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Thursday, February 26, 2009
New Treatment for Herniated Disks
By ELIH @ 8:11 PM :: 4319 Views :: Women's Health, Men's Health, Seniors, Orthopaedics, Surgery, Physical Therapy PT
 

When your back hurts, everyday activities can become difficult or even unbearable. Sitting, bending or twisting can cause sharp pain, a dull ache, or annoying tingling and numbness. One cause of back pain is a herniated disk, sometimes called a slipped disk or a ruptured disk.  A herniated disk is most often the result of a gradual, aging-related degeneration.  As you age, your spinal disks lose some of their water content. That makes them less flexible and more prone to tearing or rupturing with even a minor strain or twist. Using your back muscles instead of your leg and thigh muscles to lift large  heavy objects can lead to a herniated disk, as can twisting and turning while lifting.  More rarely, a traumatic event such as a fall or a blow to the back can cause a herniated disk.

You can also have a herniated disk without knowing it — herniated or bulging disks sometimes show up on x-ray images of asymptomatic patients. But some herniated disks can be painful. The most common symptoms of a herniated disk are:

•    Sciatica — a radiating, aching pain, sometimes with tingling and numbness, that starts in the buttock and extends down the back of one leg

•    Pain, numbness or weakness in the lower back and one leg, or in the neck, shoulder, chest or arm

•    Low back pain that worsens when you sit, cough or sneeze

The Pain Management Center at Eastern Long Island Hospital is now performing endoscopic diskectomy, a minimally invasive surgical procedure to remove herniated disk material. Using local anesthesia with the help of fluoroscopy and magnified video for guidance, a small specially designed endoscopic probe is inserted through the skin of the back, between the vertebrae and into the herniated disk. Tiny surgical instruments are sent down the hollow center of the probe to remove a portion of the painful disk. The microsurgical instruments can also be used to push the bulging disk back into place and for the removal of disk fragments and small bone spurs.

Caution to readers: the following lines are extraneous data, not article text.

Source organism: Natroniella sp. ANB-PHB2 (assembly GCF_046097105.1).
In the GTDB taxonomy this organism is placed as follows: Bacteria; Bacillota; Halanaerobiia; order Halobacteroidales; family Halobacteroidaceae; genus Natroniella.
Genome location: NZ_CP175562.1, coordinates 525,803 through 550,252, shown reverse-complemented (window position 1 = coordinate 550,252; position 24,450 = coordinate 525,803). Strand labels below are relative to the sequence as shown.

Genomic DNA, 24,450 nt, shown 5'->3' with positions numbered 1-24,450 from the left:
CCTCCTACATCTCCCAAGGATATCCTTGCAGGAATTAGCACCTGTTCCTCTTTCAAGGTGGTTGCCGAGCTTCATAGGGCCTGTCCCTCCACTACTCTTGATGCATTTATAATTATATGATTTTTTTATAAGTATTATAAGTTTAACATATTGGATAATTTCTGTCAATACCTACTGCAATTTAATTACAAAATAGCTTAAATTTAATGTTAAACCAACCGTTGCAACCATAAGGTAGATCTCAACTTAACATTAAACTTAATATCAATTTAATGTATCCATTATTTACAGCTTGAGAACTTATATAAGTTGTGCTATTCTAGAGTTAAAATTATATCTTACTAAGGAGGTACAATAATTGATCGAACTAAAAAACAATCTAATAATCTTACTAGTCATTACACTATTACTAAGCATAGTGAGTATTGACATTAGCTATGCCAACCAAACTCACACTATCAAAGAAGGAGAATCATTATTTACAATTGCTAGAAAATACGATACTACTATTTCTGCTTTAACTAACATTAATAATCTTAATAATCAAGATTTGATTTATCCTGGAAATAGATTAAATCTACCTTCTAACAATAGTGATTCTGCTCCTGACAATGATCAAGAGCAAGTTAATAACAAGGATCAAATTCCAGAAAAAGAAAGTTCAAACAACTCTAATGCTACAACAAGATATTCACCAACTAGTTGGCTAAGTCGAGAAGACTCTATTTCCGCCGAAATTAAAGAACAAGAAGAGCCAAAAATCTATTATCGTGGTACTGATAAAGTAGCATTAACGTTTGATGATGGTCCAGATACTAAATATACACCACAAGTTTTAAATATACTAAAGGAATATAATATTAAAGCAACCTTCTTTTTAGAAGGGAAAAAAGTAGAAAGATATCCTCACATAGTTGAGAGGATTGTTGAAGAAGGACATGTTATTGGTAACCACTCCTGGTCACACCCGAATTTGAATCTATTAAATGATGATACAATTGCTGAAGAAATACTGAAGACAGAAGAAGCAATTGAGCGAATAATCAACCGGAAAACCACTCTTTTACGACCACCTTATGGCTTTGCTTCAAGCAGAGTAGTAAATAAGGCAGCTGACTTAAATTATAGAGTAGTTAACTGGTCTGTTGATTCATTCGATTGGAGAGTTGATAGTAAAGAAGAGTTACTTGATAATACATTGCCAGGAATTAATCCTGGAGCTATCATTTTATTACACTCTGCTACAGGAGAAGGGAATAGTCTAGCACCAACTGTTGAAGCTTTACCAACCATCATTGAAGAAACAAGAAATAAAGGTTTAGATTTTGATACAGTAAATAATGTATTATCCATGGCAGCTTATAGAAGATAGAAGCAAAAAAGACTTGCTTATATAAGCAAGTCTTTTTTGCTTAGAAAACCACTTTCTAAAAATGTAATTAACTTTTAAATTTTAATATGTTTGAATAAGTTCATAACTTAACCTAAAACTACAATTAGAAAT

The procedure takes about an hour.  Normally there is little, if any, pain or discomfort. Upon completion, the probe is removed and a small band-aid is placed over the incision. The amount of disk material removed varies, but the supporting structure of the disk is not affected by the surgery. The access route to the disk consists of only the probe's small puncture site, usually the size of a freckle. This is much smaller than the large incision required for open back surgery.

Endoscopic diskectomy is different from open lumbar disk surgery in that there is no back muscle dissection, no bone removal, or large skin incision. The risk of complications are drastically reduced or eliminated with this procedure.

Making the diagnosis of a herniated disk, and coming up with a treatment plan depends on the symptoms experienced by the patient, the physical examination as well as the x-ray and MRI findings.